Boston Bruins owner Jeremy Jacobs met with the media today for his year-end presser and if you wanted to sum up his thoughts on the season in one word, you could.
“We did expect to get out of that first round this year,” Jacobs said. “We were probably a little better than the team that won the Stanley Cup when you look at the skill level and the age of the players.
“We wanted to do better, we expected to do better and we have every reason to believe we’d do better.”
That sense of disappointment was shared by team president Cam Neely.
“It’s disappointing to lose out in the first round,” he said. “We didn’t have this at all last year. I don’t like this at all and I don’t think anybody in the organization likes it.”
As for some of the key notes from the presser:
— Neely said a “philosophical change” might be required for Boston’s ailing power play. In consecutive years, the PP has faltered in the playoffs (in the last two postseasons combined, the Bruins went 12-for-111.)
— Philosophical change is just fancy talk for “we’re firing our assistant coaches.” It’s not like they’re going to spend the summer reading Nietzsche.
— Overall, the management group sounded disappointed but hardly crestfallen. The younger Jacobs, Charlie, said he was proud of the team and Neely figured the loss would make the team hungrier heading into next year’s training camp.
Raanta rewards Rangers for starts over Lundqvist by blanking Blackhawks
If someone told you that the New York Rangers started a goalie on back-to-back nights, and that goalie wasn’t Henrik Lundqvist, you’d probably wonder if he was hurt or retired.
Nope. It just so happens that Antti Raanta is playing at an incredibly high level, Alain Vigneault noticed, and that decision paid dividends on Friday night. Raanta won both nights of a back-to-back, allowing a single goal (with the Rangers protecting him, being that he only needed to stop 43 of 44 shots during that span).
Raanta and the Rangers blanked the Chicago Blackhawks with a 1-0 overtime win, at least briefly climbing to first place in the massively competitive Metro Division:
1. Rangers – 39 points in 29 games played
2. Penguins- 37 points in 27 GP
3. Blue Jackets – 36 points in 25 GP
4. Capitals – 35 points in 26 GP
5. Flyers – 35 points in 29 GP
Nick Holden ended up scoring the only goal of the game:
Meanwhile, the Blackhawks lost but at least salvaged a standings point and it seems like Patrick Kane is OK after this injury scare:
Raanta improved to 7-1-0 on the season, allowing two goals or less in all but one of his appearances so far this season. That’s the kind of work you’d expect to see if you’re going sit a guy who’s, you know, a living legend.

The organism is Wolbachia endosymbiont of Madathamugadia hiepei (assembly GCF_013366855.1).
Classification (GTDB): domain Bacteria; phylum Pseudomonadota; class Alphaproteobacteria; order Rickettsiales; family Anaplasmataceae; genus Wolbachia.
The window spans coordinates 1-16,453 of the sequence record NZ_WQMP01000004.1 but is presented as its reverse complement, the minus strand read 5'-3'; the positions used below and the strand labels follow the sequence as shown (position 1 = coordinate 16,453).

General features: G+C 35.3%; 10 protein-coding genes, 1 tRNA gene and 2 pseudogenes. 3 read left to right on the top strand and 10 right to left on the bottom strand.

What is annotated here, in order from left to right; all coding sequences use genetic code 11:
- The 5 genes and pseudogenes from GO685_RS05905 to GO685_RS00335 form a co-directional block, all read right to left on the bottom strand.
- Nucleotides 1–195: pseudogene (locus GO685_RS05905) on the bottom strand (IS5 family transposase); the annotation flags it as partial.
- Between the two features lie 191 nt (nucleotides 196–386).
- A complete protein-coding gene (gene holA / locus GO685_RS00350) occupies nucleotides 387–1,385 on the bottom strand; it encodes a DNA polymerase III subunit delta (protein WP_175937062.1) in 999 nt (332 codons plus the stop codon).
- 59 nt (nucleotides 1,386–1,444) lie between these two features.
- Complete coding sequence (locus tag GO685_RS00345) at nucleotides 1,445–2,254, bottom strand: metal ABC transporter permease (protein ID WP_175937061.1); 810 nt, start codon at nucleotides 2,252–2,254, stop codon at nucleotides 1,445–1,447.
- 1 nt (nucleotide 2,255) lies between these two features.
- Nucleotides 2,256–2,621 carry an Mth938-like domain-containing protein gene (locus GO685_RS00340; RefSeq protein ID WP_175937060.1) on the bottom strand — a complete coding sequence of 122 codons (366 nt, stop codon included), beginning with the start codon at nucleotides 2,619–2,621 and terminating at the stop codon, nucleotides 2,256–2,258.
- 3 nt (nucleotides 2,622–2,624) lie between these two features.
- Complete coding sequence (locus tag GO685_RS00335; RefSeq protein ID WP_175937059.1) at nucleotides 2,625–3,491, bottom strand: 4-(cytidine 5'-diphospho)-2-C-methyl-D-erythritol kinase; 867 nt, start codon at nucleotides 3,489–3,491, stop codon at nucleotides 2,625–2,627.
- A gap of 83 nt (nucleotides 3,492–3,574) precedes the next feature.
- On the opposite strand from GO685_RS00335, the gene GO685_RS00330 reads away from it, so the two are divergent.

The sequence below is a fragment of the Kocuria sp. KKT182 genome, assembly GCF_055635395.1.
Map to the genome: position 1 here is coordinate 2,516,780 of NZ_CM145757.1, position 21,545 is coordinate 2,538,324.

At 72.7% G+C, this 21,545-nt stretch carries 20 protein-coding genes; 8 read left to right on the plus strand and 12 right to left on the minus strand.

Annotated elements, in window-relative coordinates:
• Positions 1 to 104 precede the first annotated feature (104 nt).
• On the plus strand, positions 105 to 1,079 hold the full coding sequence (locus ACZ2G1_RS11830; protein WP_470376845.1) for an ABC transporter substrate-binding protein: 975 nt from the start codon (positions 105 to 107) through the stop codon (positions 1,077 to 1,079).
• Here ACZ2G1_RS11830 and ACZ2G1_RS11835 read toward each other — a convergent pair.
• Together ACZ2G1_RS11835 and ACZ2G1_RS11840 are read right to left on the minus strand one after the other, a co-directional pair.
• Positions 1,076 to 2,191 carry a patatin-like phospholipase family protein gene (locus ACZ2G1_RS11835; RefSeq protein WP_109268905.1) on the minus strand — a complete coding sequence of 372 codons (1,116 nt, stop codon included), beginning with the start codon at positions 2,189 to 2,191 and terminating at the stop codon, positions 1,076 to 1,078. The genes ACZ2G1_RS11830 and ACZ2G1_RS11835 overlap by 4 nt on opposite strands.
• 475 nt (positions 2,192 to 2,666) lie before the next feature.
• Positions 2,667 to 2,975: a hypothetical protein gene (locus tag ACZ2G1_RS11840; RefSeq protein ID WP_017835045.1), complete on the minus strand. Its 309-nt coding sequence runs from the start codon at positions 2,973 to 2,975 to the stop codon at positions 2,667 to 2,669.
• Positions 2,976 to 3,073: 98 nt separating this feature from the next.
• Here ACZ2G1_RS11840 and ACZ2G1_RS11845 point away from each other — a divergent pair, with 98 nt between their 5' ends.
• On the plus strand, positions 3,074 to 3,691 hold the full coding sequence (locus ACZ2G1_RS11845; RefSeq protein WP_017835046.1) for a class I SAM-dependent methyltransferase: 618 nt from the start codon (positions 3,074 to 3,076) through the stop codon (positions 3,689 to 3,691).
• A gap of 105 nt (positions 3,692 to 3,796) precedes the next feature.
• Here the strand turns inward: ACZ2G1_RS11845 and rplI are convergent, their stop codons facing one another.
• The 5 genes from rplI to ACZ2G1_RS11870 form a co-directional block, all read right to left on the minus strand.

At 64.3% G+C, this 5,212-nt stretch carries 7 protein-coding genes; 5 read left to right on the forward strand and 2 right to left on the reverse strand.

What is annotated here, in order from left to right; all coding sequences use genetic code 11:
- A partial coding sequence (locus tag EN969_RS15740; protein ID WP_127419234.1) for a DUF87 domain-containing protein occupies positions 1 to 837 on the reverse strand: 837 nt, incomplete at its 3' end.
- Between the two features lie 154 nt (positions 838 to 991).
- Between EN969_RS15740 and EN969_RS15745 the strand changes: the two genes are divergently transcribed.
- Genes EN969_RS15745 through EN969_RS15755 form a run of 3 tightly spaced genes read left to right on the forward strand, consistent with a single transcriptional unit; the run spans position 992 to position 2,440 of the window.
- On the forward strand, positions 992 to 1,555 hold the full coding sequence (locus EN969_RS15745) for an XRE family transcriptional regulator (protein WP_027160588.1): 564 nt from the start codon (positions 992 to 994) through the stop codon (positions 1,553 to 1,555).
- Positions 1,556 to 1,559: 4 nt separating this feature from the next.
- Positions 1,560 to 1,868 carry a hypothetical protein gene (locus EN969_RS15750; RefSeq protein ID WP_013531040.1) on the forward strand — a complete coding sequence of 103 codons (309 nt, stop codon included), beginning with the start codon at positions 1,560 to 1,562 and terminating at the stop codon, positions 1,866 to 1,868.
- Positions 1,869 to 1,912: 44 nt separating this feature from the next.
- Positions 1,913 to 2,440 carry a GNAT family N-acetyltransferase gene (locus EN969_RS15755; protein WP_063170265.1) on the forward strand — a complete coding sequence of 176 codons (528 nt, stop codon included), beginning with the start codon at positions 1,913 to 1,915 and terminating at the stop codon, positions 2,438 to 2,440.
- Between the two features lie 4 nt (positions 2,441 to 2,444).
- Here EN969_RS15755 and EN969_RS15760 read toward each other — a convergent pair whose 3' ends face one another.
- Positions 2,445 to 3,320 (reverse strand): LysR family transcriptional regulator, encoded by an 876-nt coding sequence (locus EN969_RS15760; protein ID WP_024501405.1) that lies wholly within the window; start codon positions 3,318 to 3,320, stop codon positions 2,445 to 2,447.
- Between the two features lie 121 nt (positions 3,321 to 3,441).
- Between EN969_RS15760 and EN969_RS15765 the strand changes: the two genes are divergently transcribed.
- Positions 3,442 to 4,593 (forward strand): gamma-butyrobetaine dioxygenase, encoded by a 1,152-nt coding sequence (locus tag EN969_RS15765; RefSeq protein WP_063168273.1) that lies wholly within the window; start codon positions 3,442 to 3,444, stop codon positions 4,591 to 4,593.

Blue Jackets remain in thick of things in Metro on tough night for Red Wings
As the Columbus Blue Jackets keep rolling, the Detroit Red Wings are probably just happy to get Friday behind them.
For the second straight game, the Blue Jackets beat their opponent 4-1.
They’re now on a five-game winning streak, and like the climbing St. Louis Blues, things look great if you go back a little further. They’re 10-1-2 in their last 13 games and 13-2-3 since November began.
The New Jersey Devils have been incredibly difficult to beat at home. Lately, the St. Louis Blues have been on a roll just about anywhere.
On Friday night, the Blues were the hotter team, handing the Devils their first home loss in regulation in 2016-17. And it wasn’t particularly close, with St. Louis winning 4-1.
It’s a convenient time to note that the Blues rank among the hottest teams in the NHL. Most recently, they’re 5-1-1 in their last seven games, but they’ve been especially impressive since they flirted with .500 at 7-6-3. Beginning with a 4-1 win against the Buffalo Sabres on Nov. 15, the Blues are on a 8-2-1 tear.
This leaves them second in the Central with a 16-8-4 record.
That’s impressive stuff.
This 4-1 win was quite the showcase for Robby Fabbri and Vladimir Tarasenko, in particular. Tarasenko collected three assists while Fabbri scored two goals on Friday night. His second goal was particularly slick:
The Blues are right in saying that this was a pretty fitting opportunity to drop a “Holy Jumpin.”
Minnesota Wild goalie Devan Dubnyk has been the most difficult goalies to score against this season. Leave it to a high-level player like Leon Draisaitl to make it look this, well, “easy.”
Draisaitl scored his 13th goal of 2016-17 by capping this pretty give-and-go play with Benoit Pouliot. You can see the frustration from Dubnyk at the end of the tally, as if he was saying “How was I supposed to stop that?” (though probably with more colorful language).
Draisaitl came into Friday with five goals and three assists in his last five games, so he’s been almost unstoppable lately.